Building upgrades can slash EU gas use by 95%

Better home insulation and roof top solar power could slash EU gas consumption says new study

(Pic: MHX/Flickr)

(Pic: MHX/Flickr)

By Gerard Wynn

“Deep renovation” of buildings could slash EU dependence on energy imports, according to energy consultants Ecofys.

Dependence on Russian gas is a critical political issue in the European Union in the wake of the Ukraine crisis, which has limited the bloc’s room for foreign policy manoeuvre.

The European Commission is presently drafting a note on how to reduce energy dependence; a draft version says that efficiency improvements could energy use in the building sector by up to three quarters.

Ecofys looked specifically at natural gas consumption, and estimated that building upgrades could cut the sector’s gas use by 95% by 2050.

It estimated that the alternatives, such focusing domestic renewable energy supply or increasing domestic shale gas production, would be more expensive, in its report, titled “Deep renovation of buildings – an effective way to decrease Europe’s energy import dependency”.

Demand in the building sector is responsible for about 40% of energy consumption in the EU, including a third of natural gas.

“Deep renovation is a suitable way forward, not only for reduction of EU’s dependency on imports, but also for generating significant greenhouse gas emission reductions and energy savings, while providing a strong impetus for economic recovery and job creation,” said the report.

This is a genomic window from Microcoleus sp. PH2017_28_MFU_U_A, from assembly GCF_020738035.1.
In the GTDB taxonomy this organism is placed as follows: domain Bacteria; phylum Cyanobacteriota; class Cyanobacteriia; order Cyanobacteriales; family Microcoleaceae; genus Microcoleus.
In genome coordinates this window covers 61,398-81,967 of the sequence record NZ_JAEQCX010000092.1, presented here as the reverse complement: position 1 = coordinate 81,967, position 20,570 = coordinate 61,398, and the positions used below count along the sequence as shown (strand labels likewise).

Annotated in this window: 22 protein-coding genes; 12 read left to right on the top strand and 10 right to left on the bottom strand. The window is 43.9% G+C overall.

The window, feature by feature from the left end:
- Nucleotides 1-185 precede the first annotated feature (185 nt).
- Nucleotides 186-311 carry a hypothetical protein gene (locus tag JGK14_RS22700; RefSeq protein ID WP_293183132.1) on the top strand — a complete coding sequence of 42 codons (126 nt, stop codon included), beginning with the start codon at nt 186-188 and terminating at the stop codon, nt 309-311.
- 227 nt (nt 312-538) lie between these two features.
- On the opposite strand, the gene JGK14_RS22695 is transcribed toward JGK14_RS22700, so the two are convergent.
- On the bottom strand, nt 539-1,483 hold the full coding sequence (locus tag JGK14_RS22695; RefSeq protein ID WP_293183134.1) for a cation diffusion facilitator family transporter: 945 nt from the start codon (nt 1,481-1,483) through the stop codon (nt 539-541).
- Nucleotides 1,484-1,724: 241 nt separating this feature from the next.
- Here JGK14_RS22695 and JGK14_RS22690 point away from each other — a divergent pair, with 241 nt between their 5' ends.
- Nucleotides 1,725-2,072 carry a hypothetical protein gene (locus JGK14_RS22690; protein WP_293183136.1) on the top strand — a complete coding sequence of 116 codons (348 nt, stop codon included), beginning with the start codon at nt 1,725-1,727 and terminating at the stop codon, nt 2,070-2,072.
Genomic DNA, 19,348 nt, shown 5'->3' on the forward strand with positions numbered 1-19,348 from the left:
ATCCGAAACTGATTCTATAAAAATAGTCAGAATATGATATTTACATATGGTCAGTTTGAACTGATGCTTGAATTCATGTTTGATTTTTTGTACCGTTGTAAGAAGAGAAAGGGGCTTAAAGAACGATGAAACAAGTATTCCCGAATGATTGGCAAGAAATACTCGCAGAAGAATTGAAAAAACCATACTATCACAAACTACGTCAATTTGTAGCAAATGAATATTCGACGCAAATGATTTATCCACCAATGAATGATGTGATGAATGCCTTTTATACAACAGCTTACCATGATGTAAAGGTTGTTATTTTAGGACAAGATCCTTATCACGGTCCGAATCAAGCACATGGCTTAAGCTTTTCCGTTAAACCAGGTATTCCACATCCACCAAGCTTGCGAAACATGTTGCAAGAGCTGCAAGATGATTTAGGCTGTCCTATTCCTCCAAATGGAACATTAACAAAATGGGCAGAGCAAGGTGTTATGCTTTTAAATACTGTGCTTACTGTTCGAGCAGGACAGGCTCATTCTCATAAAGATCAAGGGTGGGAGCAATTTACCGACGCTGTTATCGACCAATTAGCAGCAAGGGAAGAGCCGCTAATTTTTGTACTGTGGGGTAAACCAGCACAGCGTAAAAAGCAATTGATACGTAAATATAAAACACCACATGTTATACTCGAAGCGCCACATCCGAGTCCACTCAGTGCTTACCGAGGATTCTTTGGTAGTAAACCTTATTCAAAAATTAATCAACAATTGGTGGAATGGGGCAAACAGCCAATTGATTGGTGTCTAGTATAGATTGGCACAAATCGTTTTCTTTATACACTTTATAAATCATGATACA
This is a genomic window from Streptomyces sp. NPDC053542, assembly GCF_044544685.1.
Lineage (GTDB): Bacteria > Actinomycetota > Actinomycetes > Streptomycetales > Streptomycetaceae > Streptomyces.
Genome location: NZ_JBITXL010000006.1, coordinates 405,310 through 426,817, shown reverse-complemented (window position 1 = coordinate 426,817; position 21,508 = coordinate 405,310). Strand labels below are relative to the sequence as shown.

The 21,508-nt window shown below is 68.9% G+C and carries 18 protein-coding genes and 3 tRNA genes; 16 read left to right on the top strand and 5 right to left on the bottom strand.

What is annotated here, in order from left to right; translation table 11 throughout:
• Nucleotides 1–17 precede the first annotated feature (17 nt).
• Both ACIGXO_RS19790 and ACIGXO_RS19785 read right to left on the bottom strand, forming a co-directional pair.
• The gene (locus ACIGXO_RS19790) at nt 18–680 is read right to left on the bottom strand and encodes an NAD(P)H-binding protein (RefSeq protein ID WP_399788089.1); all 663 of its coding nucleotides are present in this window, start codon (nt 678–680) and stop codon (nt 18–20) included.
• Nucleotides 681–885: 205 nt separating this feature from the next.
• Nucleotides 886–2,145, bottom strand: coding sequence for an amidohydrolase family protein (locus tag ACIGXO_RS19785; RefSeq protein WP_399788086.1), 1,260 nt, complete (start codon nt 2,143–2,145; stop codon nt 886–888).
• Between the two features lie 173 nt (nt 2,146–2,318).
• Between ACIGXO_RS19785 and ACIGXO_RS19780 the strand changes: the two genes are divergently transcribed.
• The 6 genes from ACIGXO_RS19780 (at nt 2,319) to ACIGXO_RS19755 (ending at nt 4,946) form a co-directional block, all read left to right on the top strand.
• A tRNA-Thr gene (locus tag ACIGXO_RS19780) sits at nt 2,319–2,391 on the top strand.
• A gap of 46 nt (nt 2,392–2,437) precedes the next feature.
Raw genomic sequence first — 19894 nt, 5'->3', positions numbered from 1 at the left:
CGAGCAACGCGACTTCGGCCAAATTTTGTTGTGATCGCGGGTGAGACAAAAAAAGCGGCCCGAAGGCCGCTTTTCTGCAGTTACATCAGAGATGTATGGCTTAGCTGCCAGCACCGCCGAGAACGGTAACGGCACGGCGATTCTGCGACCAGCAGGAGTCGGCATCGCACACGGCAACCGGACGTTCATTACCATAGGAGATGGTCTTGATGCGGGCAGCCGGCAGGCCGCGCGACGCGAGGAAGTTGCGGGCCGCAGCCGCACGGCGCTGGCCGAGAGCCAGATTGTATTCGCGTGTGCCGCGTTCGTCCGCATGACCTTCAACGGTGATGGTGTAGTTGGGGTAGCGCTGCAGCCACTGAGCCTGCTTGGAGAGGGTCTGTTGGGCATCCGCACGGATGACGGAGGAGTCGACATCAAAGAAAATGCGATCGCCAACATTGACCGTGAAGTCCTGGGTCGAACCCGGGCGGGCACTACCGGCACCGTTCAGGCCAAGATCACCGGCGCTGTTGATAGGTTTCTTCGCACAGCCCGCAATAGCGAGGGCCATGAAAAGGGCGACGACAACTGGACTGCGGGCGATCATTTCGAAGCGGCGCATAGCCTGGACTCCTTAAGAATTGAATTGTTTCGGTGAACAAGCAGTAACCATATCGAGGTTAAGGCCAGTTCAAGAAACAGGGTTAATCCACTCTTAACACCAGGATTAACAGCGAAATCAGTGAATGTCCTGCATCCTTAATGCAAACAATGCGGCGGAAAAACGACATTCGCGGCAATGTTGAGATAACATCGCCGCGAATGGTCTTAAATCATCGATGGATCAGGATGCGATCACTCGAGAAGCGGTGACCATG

It defined deep renovation as a steady annual improvement in the efficiency of building envelopes and the use of decentralised renewable power.

The building sector consumes about 60% of all imported gas, the Ecoys report calculated.

Deep renovation could cut gas consumption in particular through a switch to electric heating powered by renewable power, displacing gas and coal, and through massive improvements in efficiency to reduce overall energy use.

By 2040, indigenous supplies of natural gas within the EU, as of 2011 levels, would be sufficient to cover all building sector needs.

The report compared the costs of deep renovation, at 2-9 euro cents per kilowatt hour (kWh) saved, with the generation costs of renewable power at 5-18 cents, to suggest that efficiency was a more cost-effective technology.

The Ecofys report was commissioned by Eurima, the European Insulation Manufacturers Association which represents the interests of producers of insulation materials in Europe.

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